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    benefit of thermal (4 Posts)

  • jumper jumper @ 3:11 PM
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    benefit of thermal

    I read that solar electric didn't help after storm Sandy. To save money solar electric installations use grid for storage. So when grid goes off so does your solar electric. Electric energy storage is expensive and doesn't last so long. Thermal storage should last indefinitely.
  • hot rod hot rod @ 3:55 PM
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    you need some energy from the sun

    to have pv or thermal provide much energy. Battery based PV can provide some storage, money buys storage. Batteries have improved and come down in cost.

    Thermal energy stores well but you still need some electricity to move it around. A passive or thermo-siphon solar thermal could keep you in hot water as long as the water supply from a well or utility is online.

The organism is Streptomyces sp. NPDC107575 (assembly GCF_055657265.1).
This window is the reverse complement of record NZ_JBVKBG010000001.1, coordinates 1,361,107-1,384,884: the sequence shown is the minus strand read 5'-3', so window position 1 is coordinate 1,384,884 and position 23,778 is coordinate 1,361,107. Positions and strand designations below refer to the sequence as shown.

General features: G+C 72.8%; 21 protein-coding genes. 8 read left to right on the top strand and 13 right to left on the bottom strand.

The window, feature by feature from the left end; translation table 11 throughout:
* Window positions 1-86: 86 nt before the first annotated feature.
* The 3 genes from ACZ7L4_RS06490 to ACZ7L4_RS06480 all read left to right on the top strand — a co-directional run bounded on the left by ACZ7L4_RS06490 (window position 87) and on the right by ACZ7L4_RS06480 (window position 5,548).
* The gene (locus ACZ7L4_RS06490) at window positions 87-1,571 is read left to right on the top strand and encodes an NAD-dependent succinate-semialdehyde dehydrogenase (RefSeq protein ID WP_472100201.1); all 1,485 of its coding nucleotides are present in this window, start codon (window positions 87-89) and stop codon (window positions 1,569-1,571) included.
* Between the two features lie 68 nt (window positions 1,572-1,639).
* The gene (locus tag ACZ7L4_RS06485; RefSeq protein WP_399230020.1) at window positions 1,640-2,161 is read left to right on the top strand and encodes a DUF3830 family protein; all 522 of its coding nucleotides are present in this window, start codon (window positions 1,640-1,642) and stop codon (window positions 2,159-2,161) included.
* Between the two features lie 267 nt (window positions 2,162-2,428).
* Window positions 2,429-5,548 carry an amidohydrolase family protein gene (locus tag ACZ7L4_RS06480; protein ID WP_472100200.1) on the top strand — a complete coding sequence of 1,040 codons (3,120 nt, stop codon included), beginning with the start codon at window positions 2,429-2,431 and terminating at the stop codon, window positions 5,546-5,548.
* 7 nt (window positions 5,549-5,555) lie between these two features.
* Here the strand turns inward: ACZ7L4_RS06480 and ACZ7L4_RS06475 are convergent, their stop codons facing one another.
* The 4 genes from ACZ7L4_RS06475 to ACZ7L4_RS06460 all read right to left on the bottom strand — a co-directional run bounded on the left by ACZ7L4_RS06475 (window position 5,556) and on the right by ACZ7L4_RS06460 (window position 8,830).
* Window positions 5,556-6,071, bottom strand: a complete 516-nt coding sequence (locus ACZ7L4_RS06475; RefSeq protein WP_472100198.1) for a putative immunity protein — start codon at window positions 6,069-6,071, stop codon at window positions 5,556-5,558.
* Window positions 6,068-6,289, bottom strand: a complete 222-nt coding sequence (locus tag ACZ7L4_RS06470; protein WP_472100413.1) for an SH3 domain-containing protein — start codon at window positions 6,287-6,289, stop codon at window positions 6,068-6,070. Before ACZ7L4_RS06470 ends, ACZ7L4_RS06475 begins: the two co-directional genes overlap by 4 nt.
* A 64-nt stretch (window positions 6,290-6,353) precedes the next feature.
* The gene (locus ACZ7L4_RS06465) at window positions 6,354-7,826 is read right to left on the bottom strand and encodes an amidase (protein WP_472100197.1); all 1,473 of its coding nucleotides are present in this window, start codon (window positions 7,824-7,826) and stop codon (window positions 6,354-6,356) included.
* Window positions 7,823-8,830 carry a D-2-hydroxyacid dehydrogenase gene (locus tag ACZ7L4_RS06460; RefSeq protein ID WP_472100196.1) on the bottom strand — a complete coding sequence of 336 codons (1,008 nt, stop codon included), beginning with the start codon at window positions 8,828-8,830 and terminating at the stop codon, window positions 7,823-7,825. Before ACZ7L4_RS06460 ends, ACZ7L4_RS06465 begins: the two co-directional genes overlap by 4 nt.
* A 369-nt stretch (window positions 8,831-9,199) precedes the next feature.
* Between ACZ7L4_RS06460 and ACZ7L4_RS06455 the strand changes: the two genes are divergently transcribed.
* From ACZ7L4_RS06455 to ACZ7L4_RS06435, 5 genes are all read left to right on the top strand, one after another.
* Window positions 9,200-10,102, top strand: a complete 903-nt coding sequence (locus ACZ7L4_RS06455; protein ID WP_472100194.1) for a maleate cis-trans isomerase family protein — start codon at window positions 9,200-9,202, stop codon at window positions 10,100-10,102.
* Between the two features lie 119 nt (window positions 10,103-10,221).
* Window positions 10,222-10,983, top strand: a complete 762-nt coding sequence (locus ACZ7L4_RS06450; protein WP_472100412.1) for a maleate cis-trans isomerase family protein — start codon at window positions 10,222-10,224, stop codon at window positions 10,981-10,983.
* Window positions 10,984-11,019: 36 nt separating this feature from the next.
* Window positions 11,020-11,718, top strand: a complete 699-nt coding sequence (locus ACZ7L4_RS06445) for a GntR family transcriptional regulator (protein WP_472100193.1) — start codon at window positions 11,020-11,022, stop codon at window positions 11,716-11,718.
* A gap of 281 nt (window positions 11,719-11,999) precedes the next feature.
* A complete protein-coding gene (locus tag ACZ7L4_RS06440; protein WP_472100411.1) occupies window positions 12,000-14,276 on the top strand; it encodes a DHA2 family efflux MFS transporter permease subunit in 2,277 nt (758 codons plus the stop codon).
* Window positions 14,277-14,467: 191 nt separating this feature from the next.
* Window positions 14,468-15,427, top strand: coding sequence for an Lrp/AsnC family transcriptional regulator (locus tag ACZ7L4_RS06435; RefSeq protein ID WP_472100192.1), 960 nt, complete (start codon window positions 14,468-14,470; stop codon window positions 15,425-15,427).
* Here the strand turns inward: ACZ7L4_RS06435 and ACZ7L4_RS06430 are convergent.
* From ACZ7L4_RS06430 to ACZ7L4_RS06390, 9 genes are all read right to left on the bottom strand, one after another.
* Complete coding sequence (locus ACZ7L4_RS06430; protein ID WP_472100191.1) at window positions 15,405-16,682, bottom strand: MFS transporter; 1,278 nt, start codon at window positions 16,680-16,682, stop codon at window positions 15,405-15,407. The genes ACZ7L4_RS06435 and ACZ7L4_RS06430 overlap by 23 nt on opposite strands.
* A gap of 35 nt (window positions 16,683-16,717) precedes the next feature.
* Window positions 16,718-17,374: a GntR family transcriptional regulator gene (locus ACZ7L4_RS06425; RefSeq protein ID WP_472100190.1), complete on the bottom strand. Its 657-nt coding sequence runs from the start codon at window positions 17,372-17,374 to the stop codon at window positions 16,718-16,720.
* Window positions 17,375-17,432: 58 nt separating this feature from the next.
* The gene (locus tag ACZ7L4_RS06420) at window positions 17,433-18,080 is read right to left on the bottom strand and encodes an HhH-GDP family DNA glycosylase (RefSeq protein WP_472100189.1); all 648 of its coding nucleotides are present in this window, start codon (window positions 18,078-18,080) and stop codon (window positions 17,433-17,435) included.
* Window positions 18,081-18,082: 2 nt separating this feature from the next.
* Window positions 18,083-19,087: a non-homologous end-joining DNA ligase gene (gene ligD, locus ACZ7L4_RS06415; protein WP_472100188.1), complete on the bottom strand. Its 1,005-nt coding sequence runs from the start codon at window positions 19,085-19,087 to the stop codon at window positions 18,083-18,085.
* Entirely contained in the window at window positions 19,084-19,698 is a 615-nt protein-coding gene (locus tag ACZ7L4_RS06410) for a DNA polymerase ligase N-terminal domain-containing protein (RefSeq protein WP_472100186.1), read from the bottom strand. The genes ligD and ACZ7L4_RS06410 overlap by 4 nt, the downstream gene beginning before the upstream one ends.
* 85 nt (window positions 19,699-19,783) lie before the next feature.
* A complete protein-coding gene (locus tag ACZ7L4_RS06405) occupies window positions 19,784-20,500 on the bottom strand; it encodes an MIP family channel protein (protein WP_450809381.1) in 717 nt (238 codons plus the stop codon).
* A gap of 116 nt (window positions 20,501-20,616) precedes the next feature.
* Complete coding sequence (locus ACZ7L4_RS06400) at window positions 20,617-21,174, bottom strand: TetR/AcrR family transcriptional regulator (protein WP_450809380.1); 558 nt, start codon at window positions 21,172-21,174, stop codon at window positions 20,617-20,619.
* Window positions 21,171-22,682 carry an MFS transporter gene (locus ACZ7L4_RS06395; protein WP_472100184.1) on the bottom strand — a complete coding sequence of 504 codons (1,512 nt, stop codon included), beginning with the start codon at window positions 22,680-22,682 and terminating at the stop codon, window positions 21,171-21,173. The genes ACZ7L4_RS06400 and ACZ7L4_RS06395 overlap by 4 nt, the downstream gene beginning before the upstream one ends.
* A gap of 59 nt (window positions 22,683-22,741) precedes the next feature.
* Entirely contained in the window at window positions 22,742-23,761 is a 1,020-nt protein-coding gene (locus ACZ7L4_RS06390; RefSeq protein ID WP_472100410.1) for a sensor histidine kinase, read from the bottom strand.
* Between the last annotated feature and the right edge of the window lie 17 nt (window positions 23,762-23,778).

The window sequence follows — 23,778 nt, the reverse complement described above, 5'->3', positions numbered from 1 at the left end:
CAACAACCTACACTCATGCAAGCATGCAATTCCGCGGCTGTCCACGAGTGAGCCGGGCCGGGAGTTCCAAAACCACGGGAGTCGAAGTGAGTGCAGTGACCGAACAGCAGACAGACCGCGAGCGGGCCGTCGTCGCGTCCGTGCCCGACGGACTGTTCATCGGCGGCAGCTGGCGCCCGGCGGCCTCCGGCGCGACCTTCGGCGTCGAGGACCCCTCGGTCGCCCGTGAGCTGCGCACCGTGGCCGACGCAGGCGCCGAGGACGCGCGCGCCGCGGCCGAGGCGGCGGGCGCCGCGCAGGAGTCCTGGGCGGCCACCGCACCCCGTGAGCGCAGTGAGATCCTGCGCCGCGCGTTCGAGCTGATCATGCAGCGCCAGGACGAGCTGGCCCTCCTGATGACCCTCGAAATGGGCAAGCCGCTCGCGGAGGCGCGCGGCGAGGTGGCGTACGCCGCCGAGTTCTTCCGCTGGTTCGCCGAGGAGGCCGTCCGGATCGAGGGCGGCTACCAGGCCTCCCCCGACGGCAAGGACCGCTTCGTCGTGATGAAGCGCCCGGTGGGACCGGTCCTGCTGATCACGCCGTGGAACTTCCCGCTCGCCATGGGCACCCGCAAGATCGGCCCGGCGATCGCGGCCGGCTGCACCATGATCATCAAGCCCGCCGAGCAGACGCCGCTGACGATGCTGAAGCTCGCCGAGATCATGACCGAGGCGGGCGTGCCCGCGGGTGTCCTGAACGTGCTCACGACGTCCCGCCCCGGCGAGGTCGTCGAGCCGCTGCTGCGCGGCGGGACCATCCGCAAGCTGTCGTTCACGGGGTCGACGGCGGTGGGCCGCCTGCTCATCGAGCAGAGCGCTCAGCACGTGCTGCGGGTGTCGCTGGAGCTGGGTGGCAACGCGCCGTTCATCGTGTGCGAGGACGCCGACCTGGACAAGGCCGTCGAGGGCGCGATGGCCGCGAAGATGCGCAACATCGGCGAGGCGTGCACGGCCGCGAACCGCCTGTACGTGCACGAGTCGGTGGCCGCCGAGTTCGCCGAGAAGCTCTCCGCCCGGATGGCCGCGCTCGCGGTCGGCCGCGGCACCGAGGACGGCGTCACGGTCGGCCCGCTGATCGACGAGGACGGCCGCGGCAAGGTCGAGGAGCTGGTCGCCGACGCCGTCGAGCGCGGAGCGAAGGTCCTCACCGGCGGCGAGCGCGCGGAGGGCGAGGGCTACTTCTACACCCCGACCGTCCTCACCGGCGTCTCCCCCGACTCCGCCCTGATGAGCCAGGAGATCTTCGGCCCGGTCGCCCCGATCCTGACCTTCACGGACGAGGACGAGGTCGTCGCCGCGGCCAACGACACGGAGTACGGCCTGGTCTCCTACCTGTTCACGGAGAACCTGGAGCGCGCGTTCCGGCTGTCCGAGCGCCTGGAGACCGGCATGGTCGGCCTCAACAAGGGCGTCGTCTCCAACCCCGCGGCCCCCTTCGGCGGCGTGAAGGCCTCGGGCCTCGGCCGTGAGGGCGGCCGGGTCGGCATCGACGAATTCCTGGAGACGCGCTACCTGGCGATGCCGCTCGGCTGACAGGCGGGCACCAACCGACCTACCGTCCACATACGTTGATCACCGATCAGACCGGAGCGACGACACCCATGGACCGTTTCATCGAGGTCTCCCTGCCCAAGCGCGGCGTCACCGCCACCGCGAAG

Plenty of folks live comfortably off grid with solar PV and thermal, maybe some wood fired supplement, LP or diesel generator to recharge battery banks after long periods of no sunshine.

    A woodstove with thermal -siphon DHW allows some heating, cooking and bathing, Some pv and batteries with low energy bulbs keeps the lights on. It all depends on your needs and wants.

    Prepper Mania around here in Missouri. Bunkers, batteries, large water storage, dried food, weapons to out gun them "lesser" preppers, it's crazy. I'm blown away on how much $$ some are spending, and where that money come from, to live after everything crashes?

    I suppose the timing is right all the excess Y2K survival inventory has just cleared out, now a new market develops.
  • SWEI SWEI @ 4:37 PM
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    thermal storage

    is a good idea even without solar collectors in my book.  Usually the simplest and least expensive method of peak shaving, it turns the coming increase of TOU-based tariffs into a major opportunity.
  • Kevin_in_Denver Kevin_in_Denver @ 11:27 PM
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    PV electric generation when the grid is down

    SMA, the inverter company, has partially solved this problem:
    Superinsulated Passive solar house, Buderus in floor backup heat by Mark Eatherton, 3KW grid-tied PV system, various solar thermal experiments
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